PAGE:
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Penn State's Winning Ways Continue to Alter Perceptions

Funny how winning changes things. It might even be changing the way the media spins post-scandal Penn State.

The bye week has brought numerous national commentators out of the woodwork, many speaking positively of Penn State football and hinting at unfairness about the way Penn State has been treated. Coach Bill O’Brien (suddenly a “Coach of the Year” candidate according to all the talking heads) has been heavy in the interview circuit during Penn State’s week off.

Dan Wetzel, a lead writer and acclaimed investigative journalist for Yahoo! Sports, devoted a whole podcast this week to Penn State. Blue White Illustrated’s Nate Bauer was his guest, but Wetzel himself—someone far removed from the PSU community—had some of the most positive and revealing comments to say about Penn State football.

While journalists’ opinions aren’t supposed to matter, we live in an age—especially in sports journalism—where the line between opinion and fact are always blurred. As a Penn State fan, who has been especially vilified by the snap judgments of the media over the past year, it’s a refreshing welcome to let some journalists’ bias be in our favor for a change.

You can listen to the whole podcast here. I’ve taken a few of Wetzel’s quotes (as much within the context of which he said them as possible) and included them below.

Wetzel said: “[Penn State football] hasn’t been destroyed. I was on campus yesterday. It’s still a fantastic campus, a beautiful place, modern buildings. You see all the kids walking around going to class. Sandusky can’t take that from Penn State...They’ve got a great coach. They have good, tough kids playing football, going to class, doing their thing… Penn State is too big to get toppled...

It’s a gorgeous place. It’s cosmopolitan for a small town. Driving out to the airport this morning, it’s a great place. I don’t want to leave it...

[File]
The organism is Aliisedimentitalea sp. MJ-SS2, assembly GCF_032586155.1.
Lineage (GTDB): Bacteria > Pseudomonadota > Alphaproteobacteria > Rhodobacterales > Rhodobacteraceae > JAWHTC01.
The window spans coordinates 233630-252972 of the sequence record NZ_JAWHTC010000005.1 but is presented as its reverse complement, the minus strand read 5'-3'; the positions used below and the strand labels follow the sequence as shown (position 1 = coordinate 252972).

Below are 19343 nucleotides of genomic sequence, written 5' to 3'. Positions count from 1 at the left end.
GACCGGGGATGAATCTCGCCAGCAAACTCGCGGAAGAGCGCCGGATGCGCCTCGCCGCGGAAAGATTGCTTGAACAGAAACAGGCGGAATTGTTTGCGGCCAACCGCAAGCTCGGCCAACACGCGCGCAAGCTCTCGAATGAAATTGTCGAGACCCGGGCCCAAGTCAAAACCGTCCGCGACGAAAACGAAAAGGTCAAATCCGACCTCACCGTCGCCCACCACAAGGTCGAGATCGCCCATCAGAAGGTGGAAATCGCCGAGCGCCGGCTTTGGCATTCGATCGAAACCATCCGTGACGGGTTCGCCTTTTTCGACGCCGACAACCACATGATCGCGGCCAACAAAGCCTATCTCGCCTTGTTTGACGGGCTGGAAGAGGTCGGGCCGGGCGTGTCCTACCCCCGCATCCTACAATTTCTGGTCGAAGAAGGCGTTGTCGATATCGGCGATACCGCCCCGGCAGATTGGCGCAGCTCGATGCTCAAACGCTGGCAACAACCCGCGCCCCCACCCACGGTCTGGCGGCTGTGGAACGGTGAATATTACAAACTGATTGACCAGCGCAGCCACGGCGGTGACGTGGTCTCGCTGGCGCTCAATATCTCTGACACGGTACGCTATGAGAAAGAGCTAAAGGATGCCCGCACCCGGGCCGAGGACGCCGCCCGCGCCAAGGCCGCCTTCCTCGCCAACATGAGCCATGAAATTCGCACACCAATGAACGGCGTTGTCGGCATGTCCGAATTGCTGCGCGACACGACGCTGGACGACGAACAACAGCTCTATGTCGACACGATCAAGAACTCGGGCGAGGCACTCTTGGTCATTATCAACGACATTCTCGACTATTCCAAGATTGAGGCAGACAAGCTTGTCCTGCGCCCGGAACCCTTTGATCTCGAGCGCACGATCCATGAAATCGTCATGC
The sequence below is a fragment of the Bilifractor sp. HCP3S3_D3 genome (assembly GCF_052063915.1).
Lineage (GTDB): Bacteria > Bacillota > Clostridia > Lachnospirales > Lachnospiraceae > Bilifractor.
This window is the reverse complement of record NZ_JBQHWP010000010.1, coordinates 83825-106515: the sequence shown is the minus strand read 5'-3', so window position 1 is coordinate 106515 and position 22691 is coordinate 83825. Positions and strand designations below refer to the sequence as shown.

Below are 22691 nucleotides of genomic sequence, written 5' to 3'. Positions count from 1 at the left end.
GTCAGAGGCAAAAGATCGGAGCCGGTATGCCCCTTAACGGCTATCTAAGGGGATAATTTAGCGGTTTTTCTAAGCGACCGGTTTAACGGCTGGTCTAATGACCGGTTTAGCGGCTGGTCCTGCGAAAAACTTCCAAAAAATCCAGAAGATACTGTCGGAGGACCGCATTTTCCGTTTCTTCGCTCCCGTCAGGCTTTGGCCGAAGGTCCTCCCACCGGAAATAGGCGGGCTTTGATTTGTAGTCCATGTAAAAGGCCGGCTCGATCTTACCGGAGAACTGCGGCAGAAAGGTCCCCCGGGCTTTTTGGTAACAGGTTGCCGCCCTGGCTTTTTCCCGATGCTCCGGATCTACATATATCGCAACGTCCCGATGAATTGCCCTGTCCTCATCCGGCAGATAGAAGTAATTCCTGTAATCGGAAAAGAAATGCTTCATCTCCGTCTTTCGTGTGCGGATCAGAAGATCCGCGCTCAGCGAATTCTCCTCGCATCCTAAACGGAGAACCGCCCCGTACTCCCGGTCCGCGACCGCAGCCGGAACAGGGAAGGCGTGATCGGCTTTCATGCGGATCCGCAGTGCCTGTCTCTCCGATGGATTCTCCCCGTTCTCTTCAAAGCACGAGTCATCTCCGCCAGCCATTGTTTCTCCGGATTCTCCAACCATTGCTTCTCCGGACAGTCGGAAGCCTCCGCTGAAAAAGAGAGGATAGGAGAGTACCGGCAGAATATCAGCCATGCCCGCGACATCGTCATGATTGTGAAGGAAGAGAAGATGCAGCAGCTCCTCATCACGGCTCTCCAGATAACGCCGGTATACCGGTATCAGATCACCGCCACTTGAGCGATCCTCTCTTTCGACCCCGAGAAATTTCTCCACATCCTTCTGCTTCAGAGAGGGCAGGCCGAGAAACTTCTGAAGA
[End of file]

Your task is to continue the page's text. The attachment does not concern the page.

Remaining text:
There was failure at leadership positions, I believe, but the actual school itself and the people [themselves] and the people in the community, I don’t have any blame for and I never thought they should have felt blame...

It’s a huge institution and as big as football is, I don’t think the rank and file are any different than the rank and file anywhere else. And I don’t think they have to apologize for being Penn State or loving Penn State or being a Penn State fan or anything else...

I thought some of [the Freeh Report] was gratuitous. The Freeh Report was pretty thorough. They did as good of a job as they could do…. I don’t necessarily agree with the overall assessment of what they found...

That’s my point, being there and seeing it all. [Coach O'Brien] doesn’t have to be a great salesman because he has a great product to sell. It’s still Penn State…The school, and the program, and the community, and the gorgeous hills, and the big stadium, and the nice little downtown, it’s  all still there. Nobody can take this whole thing away...So you don’t get to go to the Outback Bowl. Who cares?... There’s great momentum. And they do have a great coach and great kids, there’s so much going on there…I wanted people to see that...If you’re choosing a school based on the ability to go to some average bowl game, that’s not a kid who should be going to Penn State anyway. Go there because this is a phenomenal opportunity.”

Read Ring The Bell: The Twenty-two Greatest Penn State Football Victories of Our Lives by Ryan J. Murphy.

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